Justify’s Win Illustrates a Major Problem in Horse Racing

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By Charles Simon

Justify ran his eyeballs out in winning the Preakness and, truly, he has done some amazing things by being pushed to the limit in a modern racing world where risk taking is seemingly a foreign concept. He is headed to Belmont with a chance to win a quite unique version of the Triple Crown. However, one of the biggest underlying issues of horse racing is being exposed during this fantastic and rapid ascent by Justify.

The very top of racing is polluted with conflicts of interest, with too few horsemen training all the best horses for a narrow group of very wealthy people that have increasingly chosen to join together rather than compete against each other. When Triple Crown-runs and our most important races are now potentially compromised because of that situation, how much longer until the validity of the results of the sport are questioned?

Derby144 workout Justify at Santa AnitaAx Man won the Sir Barton over the same track as Justify did on Saturday with a better speed figure (99 to 97). Does that mean he would have won Preakness or is better than Justify? Absolutely not, but it does mean that him not participating in the Belmont Stakes because his trainer is shooting for a Triple Crown with a different horse is a little unsettling. I completely understand why they wouldn’t run, but it’s still an uncomfortable situation to try to explain away.

Audible might have won the Preakness considering the 1/2 length margin that Justify won by over clearly inferior horses with running styles very similar to Audible’s running style. If Audible who is owned by the same group that owns Justify doesn’t run in the Belmont and goes on to be the best three year old post-Triple Crown season, it could be the first modern day Triple Crown that comes with an asterisk.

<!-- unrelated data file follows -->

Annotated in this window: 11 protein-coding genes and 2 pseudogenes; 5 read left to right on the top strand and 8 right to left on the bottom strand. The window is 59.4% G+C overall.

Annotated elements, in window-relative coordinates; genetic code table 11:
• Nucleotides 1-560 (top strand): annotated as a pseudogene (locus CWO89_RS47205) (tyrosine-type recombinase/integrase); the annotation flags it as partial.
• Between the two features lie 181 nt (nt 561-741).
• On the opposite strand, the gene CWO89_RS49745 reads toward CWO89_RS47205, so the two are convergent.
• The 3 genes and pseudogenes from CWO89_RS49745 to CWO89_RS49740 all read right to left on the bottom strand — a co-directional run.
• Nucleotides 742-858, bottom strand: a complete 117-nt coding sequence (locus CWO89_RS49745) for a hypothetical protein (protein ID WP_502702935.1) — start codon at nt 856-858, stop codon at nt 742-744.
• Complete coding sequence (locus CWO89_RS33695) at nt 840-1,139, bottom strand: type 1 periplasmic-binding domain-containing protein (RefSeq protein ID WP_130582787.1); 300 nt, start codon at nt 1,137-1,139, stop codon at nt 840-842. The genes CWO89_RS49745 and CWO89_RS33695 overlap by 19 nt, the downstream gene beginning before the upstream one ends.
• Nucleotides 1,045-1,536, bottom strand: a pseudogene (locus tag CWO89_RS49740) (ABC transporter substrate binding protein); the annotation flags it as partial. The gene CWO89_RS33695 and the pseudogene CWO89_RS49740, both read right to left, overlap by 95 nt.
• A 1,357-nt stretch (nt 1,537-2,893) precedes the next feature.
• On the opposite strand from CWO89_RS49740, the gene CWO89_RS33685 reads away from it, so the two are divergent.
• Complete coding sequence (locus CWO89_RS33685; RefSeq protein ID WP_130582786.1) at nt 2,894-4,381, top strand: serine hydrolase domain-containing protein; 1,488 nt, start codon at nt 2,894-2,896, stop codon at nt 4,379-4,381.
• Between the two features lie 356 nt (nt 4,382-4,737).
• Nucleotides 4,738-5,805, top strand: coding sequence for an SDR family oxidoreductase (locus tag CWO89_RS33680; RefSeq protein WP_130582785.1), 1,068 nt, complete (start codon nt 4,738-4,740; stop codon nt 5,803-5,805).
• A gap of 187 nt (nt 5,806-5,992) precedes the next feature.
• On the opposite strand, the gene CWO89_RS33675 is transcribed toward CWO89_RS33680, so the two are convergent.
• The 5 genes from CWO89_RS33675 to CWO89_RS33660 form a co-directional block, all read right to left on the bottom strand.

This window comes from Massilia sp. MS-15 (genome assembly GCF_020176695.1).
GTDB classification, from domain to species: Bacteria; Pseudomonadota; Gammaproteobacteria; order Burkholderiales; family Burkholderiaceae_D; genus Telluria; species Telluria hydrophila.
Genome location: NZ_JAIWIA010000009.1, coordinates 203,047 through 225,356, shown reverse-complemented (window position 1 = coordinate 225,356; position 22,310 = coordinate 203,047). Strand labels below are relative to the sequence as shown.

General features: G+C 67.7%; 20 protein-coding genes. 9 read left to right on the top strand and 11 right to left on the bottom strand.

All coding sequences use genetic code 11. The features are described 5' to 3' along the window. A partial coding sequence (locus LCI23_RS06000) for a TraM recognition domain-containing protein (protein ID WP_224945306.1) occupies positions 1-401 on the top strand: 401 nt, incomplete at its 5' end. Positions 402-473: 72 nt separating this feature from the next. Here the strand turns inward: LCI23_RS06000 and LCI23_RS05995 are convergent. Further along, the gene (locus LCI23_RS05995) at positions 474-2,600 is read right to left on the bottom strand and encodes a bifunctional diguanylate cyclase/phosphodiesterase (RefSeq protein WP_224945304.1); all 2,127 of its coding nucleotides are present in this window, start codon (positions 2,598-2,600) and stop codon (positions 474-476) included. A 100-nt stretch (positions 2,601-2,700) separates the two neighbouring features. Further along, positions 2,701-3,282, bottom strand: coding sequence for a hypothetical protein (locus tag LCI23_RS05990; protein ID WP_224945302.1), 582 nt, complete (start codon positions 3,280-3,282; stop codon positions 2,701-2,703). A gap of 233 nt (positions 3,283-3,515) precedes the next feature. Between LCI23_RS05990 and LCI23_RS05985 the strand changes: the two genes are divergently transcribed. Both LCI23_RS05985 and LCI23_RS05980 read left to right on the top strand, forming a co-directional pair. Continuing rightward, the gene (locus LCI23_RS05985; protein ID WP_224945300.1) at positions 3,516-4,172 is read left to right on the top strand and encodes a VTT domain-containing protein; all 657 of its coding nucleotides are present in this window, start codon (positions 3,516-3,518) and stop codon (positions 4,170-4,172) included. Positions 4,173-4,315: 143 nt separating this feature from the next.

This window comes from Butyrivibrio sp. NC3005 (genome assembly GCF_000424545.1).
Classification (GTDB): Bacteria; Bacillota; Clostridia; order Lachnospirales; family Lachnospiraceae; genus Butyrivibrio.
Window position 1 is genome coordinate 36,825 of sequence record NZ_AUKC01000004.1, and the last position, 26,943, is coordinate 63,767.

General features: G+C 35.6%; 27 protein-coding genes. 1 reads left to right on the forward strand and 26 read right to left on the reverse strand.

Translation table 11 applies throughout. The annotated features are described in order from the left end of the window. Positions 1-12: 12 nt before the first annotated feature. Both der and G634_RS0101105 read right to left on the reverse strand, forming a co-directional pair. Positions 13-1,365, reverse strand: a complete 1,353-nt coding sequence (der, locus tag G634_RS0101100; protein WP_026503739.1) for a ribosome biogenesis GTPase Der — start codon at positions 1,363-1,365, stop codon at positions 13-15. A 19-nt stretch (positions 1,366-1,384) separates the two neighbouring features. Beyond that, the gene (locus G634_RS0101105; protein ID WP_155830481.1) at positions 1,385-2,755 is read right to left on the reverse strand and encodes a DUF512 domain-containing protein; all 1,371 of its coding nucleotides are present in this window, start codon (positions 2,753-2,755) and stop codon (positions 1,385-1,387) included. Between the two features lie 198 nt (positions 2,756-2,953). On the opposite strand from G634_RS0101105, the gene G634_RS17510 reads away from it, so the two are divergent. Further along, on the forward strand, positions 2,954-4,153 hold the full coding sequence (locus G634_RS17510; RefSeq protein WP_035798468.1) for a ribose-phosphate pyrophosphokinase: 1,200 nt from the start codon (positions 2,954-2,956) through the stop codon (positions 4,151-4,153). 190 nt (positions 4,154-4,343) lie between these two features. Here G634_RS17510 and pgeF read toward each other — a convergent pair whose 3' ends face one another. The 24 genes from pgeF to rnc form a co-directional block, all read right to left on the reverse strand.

Sure, Justify is a great horse who will have earned it if he completes the Triple Crown with a Belmont win but having potentially two of the arguably top five, healthy three year olds not competing because everyone seems to be on the same team… well, to be kind, it is not a ‘good look.’ We have no idea if they could beat him but the whole idea of racing is to race to see if they can.

These are our very best and most important races, and they are increasingly fraught with conflict of interest which are more readily apparent because of the spotlight focused on the Triple Crown. Think about how compromised our regular graded stakes can be affected in a similar though more subtle manner? We won’t even go into regular overnight races and the issues created there.

The entire premise of the sport of horse racing is competition. “My horse is better than yours. Let’s prove it on the track”. The more bastardized the top of the sport becomes, the more the foundation of the entire game is weakened. If this past week’s white-hot debate over the ‘future of racing in a sports betting legalized world’ doesn’t make this situation even more troubling, you just aren’t paying attention.

Imagine if the owners of the Golden State Warriors bought a 20-percent stake in the Houston Rockets before the Western Conference Finals? How do you think that would go over with sports fans? And our sport is supported by people BETTING on it!

 

  • Charles Simon is a successful, veteran trainer based out of South Florida.